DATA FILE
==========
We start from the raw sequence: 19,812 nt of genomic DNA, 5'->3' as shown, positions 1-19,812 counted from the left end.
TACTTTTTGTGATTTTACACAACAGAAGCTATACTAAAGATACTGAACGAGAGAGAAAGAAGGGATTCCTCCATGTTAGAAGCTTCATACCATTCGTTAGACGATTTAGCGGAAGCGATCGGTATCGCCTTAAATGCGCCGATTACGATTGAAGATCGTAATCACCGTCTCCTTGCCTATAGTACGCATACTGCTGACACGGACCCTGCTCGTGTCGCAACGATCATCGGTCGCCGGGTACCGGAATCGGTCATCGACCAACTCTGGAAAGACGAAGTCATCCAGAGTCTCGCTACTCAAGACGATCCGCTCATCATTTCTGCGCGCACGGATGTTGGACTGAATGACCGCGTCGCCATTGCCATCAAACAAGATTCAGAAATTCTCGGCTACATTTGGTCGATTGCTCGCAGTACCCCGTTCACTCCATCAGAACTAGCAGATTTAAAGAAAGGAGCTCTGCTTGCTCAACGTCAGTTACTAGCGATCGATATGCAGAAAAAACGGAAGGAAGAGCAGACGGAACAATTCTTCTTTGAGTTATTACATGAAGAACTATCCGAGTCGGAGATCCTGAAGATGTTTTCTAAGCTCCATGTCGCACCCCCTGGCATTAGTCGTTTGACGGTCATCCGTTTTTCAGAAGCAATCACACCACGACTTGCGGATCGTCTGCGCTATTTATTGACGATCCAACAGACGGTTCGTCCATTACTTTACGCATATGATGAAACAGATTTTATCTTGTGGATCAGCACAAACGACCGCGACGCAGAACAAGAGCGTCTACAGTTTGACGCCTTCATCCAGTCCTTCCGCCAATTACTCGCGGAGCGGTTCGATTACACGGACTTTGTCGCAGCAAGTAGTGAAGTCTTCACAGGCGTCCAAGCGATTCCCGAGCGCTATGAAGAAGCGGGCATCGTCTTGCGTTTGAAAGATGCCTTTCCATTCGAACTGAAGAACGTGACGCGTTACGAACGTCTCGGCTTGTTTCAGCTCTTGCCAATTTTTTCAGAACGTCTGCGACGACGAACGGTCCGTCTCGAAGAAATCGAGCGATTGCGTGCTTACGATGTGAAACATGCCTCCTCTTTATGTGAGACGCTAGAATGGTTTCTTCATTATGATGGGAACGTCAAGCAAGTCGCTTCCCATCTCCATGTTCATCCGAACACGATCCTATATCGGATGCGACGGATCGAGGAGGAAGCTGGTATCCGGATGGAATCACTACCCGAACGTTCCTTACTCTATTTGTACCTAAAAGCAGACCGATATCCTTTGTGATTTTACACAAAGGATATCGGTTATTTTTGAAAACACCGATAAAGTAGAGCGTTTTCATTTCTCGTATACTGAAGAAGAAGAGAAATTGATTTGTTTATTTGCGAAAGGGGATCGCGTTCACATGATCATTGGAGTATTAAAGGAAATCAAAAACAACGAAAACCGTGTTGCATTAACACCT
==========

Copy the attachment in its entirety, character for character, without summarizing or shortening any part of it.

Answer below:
We start from the raw sequence: 19,812 nt of genomic DNA, 5'->3' as shown, positions 1-19,812 counted from the left end.
TACTTTTTGTGATTTTACACAACAGAAGCTATACTAAAGATACTGAACGAGAGAGAAAGAAGGGATTCCTCCATGTTAGAAGCTTCATACCATTCGTTAGACGATTTAGCGGAAGCGATCGGTATCGCCTTAAATGCGCCGATTACGATTGAAGATCGTAATCACCGTCTCCTTGCCTATAGTACGCATACTGCTGACACGGACCCTGCTCGTGTCGCAACGATCATCGGTCGCCGGGTACCGGAATCGGTCATCGACCAACTCTGGAAAGACGAAGTCATCCAGAGTCTCGCTACTCAAGACGATCCGCTCATCATTTCTGCGCGCACGGATGTTGGACTGAATGACCGCGTCGCCATTGCCATCAAACAAGATTCAGAAATTCTCGGCTACATTTGGTCGATTGCTCGCAGTACCCCGTTCACTCCATCAGAACTAGCAGATTTAAAGAAAGGAGCTCTGCTTGCTCAACGTCAGTTACTAGCGATCGATATGCAGAAAAAACGGAAGGAAGAGCAGACGGAACAATTCTTCTTTGAGTTATTACATGAAGAACTATCCGAGTCGGAGATCCTGAAGATGTTTTCTAAGCTCCATGTCGCACCCCCTGGCATTAGTCGTTTGACGGTCATCCGTTTTTCAGAAGCAATCACACCACGACTTGCGGATCGTCTGCGCTATTTATTGACGATCCAACAGACGGTTCGTCCATTACTTTACGCATATGATGAAACAGATTTTATCTTGTGGATCAGCACAAACGACCGCGACGCAGAACAAGAGCGTCTACAGTTTGACGCCTTCATCCAGTCCTTCCGCCAATTACTCGCGGAGCGGTTCGATTACACGGACTTTGTCGCAGCAAGTAGTGAAGTCTTCACAGGCGTCCAAGCGATTCCCGAGCGCTATGAAGAAGCGGGCATCGTCTTGCGTTTGAAAGATGCCTTTCCATTCGAACTGAAGAACGTGACGCGTTACGAACGTCTCGGCTTGTTTCAGCTCTTGCCAATTTTTTCAGAACGTCTGCGACGACGAACGGTCCGTCTCGAAGAAATCGAGCGATTGCGTGCTTACGATGTGAAACATGCCTCCTCTTTATGTGAGACGCTAGAATGGTTTCTTCATTATGATGGGAACGTCAAGCAAGTCGCTTCCCATCTCCATGTTCATCCGAACACGATCCTATATCGGATGCGACGGATCGAGGAGGAAGCTGGTATCCGGATGGAATCACTACCCGAACGTTCCTTACTCTATTTGTACCTAAAAGCAGACCGATATCCTTTGTGATTTTACACAAAGGATATCGGTTATTTTTGAAAACACCGATAAAGTAGAGCGTTTTCATTTCTCGTATACTGAAGAAGAAGAGAAATTGATTTGTTTATTTGCGAAAGGGGATCGCGTTCACATGATCATTGGAGTATTAAAGGAAATCAAAAACAACGAAAACCGTGTTGCATTAACACCT